WRIGHT WAY: Holiday lights and ho, ho — huh?
by WILLIAM WRIGHT
Dec 01, 2010 | 4923 views | 0 0 comments | 63 63 recommendations | email to a friend | print
When I was a child the most enchanting thing about Christmas was the colorful array of lights that decorated the holiday season. The appeal of a fluffy, jolly old man who lived at the North Pole knowing whether I was bad or good also brought a sense of wonder to my winter wonderland.

Those displays of holiday lights combined with someone coming down the chimney with a bag of toys, however, were not as fascinating as the origin of those Christmas lights and who initially was on the rooftops of primitive little children.

For example, in his book “4,000 Years of Christmas,” Earl W. Count said, “The bright fires, the giving of presents, the merrymaking, the feasting, the processions with their lights and song — all these and more began in Mesopotamia three centuries before Christ was born.”

At first I could not understand how a celebration with such beautiful lights in honor of Jesus was already being performed by pagans centuries before Jesus was born. Can you?

In his book “The Story of Christmas,” Michael Harrison said, “It was apparently the fusion of two old customs; lights with evergreens, which gave us our modern Christmas tree.”

Regarding the celebration of Christmas, The Encyclopedia Americana said, “The celebration was not observed in the first centuries of the Christian church, since the Christian’s usage in general was to celebrate the death of remarkable persons rather than their birth ... a feast was established in memory of Jesus’ birth in the fourth century.

“Saturnalia, a Roman feast celebrated in mid-December provided the model for many of the merrymaking customs of Christians. From this celebration for example were derived elaborate feasting, the giving of gifts and the burning of candles.”

I had no idea the concept for festive lights originated in Babylon hundreds of years before Christ was born on earth, and I never imagined in my early days that the customs related to Christmas had their origin with pagan Romans. Did you?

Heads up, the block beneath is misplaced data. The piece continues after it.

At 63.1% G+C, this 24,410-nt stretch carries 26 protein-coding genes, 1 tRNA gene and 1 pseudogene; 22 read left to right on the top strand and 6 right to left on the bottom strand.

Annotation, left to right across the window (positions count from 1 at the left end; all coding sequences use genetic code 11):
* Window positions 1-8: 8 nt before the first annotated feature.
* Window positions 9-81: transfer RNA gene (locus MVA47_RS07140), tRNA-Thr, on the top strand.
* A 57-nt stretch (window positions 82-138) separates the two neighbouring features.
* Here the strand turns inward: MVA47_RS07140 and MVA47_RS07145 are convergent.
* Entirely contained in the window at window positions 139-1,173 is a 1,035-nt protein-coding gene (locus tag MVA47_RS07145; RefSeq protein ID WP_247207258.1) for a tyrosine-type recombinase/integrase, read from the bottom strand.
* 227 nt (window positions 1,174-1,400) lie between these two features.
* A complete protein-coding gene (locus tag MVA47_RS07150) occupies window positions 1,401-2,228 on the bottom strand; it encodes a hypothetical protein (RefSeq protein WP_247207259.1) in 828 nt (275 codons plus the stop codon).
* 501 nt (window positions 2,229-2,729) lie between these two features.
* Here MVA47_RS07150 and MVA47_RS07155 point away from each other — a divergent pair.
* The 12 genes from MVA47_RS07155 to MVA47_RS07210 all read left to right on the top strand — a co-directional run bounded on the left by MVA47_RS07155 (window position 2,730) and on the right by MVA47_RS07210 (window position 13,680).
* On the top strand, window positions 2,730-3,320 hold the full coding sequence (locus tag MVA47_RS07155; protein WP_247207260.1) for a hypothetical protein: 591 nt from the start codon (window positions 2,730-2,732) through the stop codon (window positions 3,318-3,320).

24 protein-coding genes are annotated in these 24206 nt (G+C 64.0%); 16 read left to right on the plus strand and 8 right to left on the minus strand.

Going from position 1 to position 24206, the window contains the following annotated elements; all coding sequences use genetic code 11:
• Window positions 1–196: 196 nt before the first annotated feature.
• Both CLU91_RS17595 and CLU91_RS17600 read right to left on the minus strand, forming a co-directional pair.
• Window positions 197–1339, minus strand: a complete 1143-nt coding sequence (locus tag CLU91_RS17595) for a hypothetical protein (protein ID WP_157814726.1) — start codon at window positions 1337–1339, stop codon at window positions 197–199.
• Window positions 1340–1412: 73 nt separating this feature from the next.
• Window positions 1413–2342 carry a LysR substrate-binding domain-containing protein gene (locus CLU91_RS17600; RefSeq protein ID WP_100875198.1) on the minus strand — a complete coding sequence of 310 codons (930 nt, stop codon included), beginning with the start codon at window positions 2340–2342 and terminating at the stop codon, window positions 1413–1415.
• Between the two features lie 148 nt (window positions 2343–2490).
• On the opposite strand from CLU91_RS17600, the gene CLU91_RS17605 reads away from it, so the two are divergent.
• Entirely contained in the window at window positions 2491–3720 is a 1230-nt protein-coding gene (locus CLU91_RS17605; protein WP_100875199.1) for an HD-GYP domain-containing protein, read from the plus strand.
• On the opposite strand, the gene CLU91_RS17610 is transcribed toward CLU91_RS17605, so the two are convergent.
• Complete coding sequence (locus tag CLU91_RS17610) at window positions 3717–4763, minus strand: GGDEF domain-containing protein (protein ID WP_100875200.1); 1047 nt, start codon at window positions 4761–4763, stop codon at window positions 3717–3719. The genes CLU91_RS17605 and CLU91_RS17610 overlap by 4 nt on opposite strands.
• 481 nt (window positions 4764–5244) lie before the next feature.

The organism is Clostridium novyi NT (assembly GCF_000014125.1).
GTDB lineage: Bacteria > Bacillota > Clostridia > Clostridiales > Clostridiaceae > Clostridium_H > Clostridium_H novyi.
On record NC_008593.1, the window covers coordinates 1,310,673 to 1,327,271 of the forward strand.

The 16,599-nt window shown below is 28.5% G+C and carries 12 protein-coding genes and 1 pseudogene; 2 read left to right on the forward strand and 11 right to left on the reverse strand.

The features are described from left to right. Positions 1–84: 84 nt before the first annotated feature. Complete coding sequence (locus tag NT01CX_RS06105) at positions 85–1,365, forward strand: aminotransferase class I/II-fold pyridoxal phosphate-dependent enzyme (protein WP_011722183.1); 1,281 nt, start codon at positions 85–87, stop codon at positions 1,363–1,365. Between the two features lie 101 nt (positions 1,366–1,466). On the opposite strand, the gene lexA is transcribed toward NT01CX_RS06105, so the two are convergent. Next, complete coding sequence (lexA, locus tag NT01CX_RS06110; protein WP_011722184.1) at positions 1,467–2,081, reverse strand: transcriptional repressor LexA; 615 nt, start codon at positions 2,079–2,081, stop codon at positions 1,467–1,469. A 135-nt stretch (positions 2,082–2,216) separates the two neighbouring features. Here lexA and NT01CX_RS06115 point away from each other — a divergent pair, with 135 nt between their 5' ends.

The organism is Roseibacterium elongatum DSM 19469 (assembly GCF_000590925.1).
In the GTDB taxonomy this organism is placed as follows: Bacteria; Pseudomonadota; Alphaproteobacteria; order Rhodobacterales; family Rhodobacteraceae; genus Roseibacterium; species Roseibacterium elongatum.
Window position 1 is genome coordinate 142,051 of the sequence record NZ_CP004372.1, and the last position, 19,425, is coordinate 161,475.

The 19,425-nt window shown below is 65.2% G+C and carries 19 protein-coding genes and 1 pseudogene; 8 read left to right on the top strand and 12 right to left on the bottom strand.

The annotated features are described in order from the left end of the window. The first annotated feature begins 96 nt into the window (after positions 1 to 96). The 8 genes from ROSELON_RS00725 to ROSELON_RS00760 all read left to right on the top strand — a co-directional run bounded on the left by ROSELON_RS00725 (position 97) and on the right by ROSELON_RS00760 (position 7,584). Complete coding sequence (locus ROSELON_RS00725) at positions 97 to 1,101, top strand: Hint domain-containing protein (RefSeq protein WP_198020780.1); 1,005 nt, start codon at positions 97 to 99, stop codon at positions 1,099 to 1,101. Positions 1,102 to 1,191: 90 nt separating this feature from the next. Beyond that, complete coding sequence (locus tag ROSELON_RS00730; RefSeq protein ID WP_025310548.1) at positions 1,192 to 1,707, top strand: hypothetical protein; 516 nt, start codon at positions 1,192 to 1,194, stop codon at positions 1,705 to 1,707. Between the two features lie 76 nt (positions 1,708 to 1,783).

As far as that jolly fat figure from the North Pole, dressed in red with a long beard, riding through the air on a chariot drawn by animals and coming down the chimney was concerned, he had another name ... Thor, the god of thunder.

In the book, “Holly, Reindeer, and Colored Lights, The Story of Christmas Symbols,” Edna Barth wrote, “Swedish children wait eagerly for Jultometen, a gnome whose sleigh is drawn by the Julbocker, the goats of the thunder god Thor. With his red suit and cap, and a bulging sack on his back, he looks much like the American Santa Claus.”

In the chapter, “Santa Claus and His Ancestors,” Barth says, “Thousands of years before Christ, the Scandinavian god Odin rode through the world at midwinter on this eight-footed horse, Sleipnir, bringing reward and punishment.

“His son, Thor, god of farming, thunder and war made his home in the far north. At the same season, the gentle German goddess Hertha descended with her gifts of good fortune and health.

“The Christian religion brought an end to such pagan gods, in form at least. Later, as St. Nicholas and Father Christmas, they reappeared in spirit.”

How these Norse gods “reappeared” in the form of an ancient bishop of the Catholic church and transformed into “Santa Claus,” remains a mystery. There is no question, however, that they bear a striking resemblance.

Mythologist Helene Adeline Guerber presented further similarities between Thor and Santa in the book “Myths of Northern Lands.” Not only was Thor’s color red but he was considered the Yule god who lived in the North Pole.

The fireplace was especially sacred to Thor and he came down the chimney into his element, fire. The trademark instrument of both Santa and Thor are their hammers.

“Thor was considered a preeminently benevolent deity and it was for that reason that he was so widely worshiped,” wrote Guerber. “People never failed to invoke him for a favorable year at Yule-tide, his principle festival.”

In Sweden, Thor is said to represent Santa Claus to this very day. In Belgium and the Netherlands they relate Odin, Thor’s father, with St. Nicholas. The Dutch Encyclopedia Oosthoeks said, “Saint Nicholas, who rides on the rooftops, is the pagan god Wodan (Odin).”

H. R. Ellis Davidson in “Scandinavian Mythology,” wrote, “It was Thor who in the last days of heathenism was regarded as the chief antagonist of Christ.”

While some Christians may believe Santa Claus and Thor continue to compete for a spotlight that belongs only to Christ, others see Santa as a harmless character for children to enjoy. What do you believe?

Jesus said at John 4:23, “The true worshippers shall worship the Father in spirit and in truth.”

I believe the light of truth is the most beautiful light we will ever see. Why? Because only the truth can set us free. That makes this eye-opening light a true gift from God.

*For a copy of The Little White Book of Light featuring more than 100 Wright Way columns, visit barnesandnoble.com, booksamillion.com and amazon.com.